Pagan metal icons Heidevolk surely need no introduction, having now released several well-received albums and playing massive shows all over Europe. As of a few days ago they released their latest album ‘Vuur van Verzet’ which translates to ‘Fire of Resistance’, which has already taken the world by storm with the help of teaser single releases Ontwaakt and A Wolf in My Heart, both the first songs on the album.. so, shall we begin?

Ontwaakt begins in full swing with Heidevolk’s classic driving rhythm and strong clean vocals. Midway through the track there is a long instrumental period which then has the song take a dive into darker depths, though promptly swings back up into the soaring vocals the band is renowned for.

A Wolf in My Heart displays the type of sound that made Heidevolk who they are today, with powerful emotion inducing vocals, accented with storytelling sections as well as growls accompanied by epic instrumental work and group backing vocals making this track an absolute masterpiece in and of itself. There are even sections in which you can hear howling included in the mix which I though was a nice touch.

Onverzetbaar has a lovely soft acoustic intro which soon augments with guitar, then shortly escalates. You’ll notice in this album Heidevolk have decided to showcase their instrumental work more so than in the past, slightly understating the vox over the top; save for particular moments where commanding vocals take wing. We then have Ynwaz’ Zonen, the shortest track on the album which opts for a more acoustic clean acoustic pagan chanting approach, not unlike that of Wardruna.

We then come to the song Britannia which brings the sound back to one of metal rather than pure folk, the song advances with a fast build of riff as well as a quick drum build into their trademark vocal work, augmented by a choir of backing vocals. The track slows down for a good portion whilst not in chorus and is supplemented by a beautiful combination of acoustic and electric strings, the song really ends on an impressive note by combining all elements mentioned in an awe-inspiring manner.

The Alliance is an interesting contrast of darker themes with much lighter tones, then comes in with a late 70’s to early 80’s almost power or thrash vocal inserts which take you off guard but are certainly not disappointing, almost like that of Dio. A truly curious but wonderful piece.

Tiwaz, Norse rune for Tyr, god of law and justice, is a folkier, driving and very upbeat song with a strong melody much like a lot of their music on the much loved 2010 release ‘Uit Oude Gronde’, and is one of my personal favourites off of the album.

Following this is Het Oneindige Woud, a short acoustic instrumental folk addition to the album, slow and calm in nature it is an undoubtedly pleasant, even magical insertion to the collection.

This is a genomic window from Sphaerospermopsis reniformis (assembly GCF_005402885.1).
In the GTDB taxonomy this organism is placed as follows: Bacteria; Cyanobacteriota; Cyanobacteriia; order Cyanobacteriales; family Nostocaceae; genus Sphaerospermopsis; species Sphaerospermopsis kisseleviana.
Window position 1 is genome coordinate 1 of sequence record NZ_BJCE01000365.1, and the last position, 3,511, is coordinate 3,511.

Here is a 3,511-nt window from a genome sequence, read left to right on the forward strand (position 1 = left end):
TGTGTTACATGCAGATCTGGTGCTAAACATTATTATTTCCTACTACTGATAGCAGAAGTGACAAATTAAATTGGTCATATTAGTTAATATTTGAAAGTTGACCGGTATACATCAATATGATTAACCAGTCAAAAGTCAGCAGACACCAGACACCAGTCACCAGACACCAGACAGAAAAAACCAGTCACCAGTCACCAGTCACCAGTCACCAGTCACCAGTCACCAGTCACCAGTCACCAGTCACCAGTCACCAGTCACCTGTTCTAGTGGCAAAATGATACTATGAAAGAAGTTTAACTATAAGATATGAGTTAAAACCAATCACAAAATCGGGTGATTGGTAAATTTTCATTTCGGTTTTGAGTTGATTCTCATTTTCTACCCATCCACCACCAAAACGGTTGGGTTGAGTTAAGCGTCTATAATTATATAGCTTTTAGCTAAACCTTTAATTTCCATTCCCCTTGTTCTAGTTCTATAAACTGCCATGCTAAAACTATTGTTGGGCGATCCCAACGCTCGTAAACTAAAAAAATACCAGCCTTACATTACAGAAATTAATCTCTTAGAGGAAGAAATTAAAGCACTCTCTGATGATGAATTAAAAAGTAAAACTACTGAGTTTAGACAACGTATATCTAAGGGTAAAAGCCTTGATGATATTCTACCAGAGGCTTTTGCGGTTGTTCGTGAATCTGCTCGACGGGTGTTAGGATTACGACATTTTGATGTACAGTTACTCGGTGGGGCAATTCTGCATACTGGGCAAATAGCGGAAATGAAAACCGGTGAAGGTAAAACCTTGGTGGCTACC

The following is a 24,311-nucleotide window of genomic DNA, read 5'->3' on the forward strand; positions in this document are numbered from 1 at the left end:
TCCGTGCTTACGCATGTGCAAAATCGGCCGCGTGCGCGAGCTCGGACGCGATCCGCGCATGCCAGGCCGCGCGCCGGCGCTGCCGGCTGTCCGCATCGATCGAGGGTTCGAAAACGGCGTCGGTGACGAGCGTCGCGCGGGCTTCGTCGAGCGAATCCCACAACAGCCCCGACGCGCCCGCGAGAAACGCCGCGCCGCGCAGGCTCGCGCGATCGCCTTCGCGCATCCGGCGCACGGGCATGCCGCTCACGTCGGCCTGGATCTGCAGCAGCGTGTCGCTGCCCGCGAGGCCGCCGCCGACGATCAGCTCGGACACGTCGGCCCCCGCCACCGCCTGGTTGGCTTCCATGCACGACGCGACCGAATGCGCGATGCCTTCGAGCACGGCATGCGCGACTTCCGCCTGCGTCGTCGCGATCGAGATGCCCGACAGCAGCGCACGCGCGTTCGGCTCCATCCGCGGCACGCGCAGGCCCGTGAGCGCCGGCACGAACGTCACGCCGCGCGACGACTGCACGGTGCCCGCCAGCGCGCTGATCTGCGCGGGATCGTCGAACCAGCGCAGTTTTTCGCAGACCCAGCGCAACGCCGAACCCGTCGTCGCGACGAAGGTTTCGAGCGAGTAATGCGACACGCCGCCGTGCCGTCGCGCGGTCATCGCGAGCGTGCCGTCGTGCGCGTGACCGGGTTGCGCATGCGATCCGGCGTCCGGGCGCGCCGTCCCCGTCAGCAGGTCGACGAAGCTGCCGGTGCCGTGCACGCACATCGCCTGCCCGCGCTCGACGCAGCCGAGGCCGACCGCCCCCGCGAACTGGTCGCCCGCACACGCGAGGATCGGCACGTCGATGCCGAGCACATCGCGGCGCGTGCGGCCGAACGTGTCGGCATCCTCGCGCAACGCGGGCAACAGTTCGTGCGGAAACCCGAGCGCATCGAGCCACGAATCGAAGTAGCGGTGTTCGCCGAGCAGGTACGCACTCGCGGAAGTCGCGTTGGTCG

That was, of course, the calm before the storm because Heidevolk come back with Gungnir. Beginning with a strong hammer in, this song is one you’ll find easy to break your neck to with sturdy consistent percussion all throughout the track; save for a brief vocal and string solo halfway through which soon transitions back, demonstrating an unyielding intensity alongside soaring vocals.

The domineering feel doesn’t fade with Woedend, with a fortitude to the piece that had me windmilling in my room uncontrollably upon first hearing it; the perfect balance of musical beauty and brutality.

Het Juk der Tijd kicks off with a very distinctively acoustic folk vibe which, while short lived, progresses well into a relaxed yet still dynamic sonic experience of heavy metal you still find yourself swaying to until the very demise of the track as it slows down and falls into a gradual diminuendo.

The last two tracks are bonuses, the first being Drink op de Nacht, which as the name suggests, is a fun, intimate acoustic piece, accompanied by strings, guitar, clapping in time, shouts, jeers – really, the vibe you’d expect of a peaceful night’s drink around the campfire (in fact you can actually hear the sound of a burning campfire alongside sounds of nature near the end of the track) jamming with ones brethren.

The next bonus track is titled Een Wolf in mijn Hart which as one would assume is the Dutch version of A Wolf in my Heart, the second track of ‘Vuur van Verzet’, I honestly cannot choose which of the two I prefer as not much changes but the language, both are thoroughly enjoyable listening experiences.

All in all I think Heidevolk did amazing with this album. I cannot say it’s necessarily my favourite of their works but that could be the nostalgia bias talking. I will say however I did find ‘Vuur van Verzet’ absolutely riveting and am honoured to have had the opportunity to review the album. It’s definitely worth a listen whether you’re a fan of the genre or not!

Get your copy of ‘Vuur van Verzet’ here.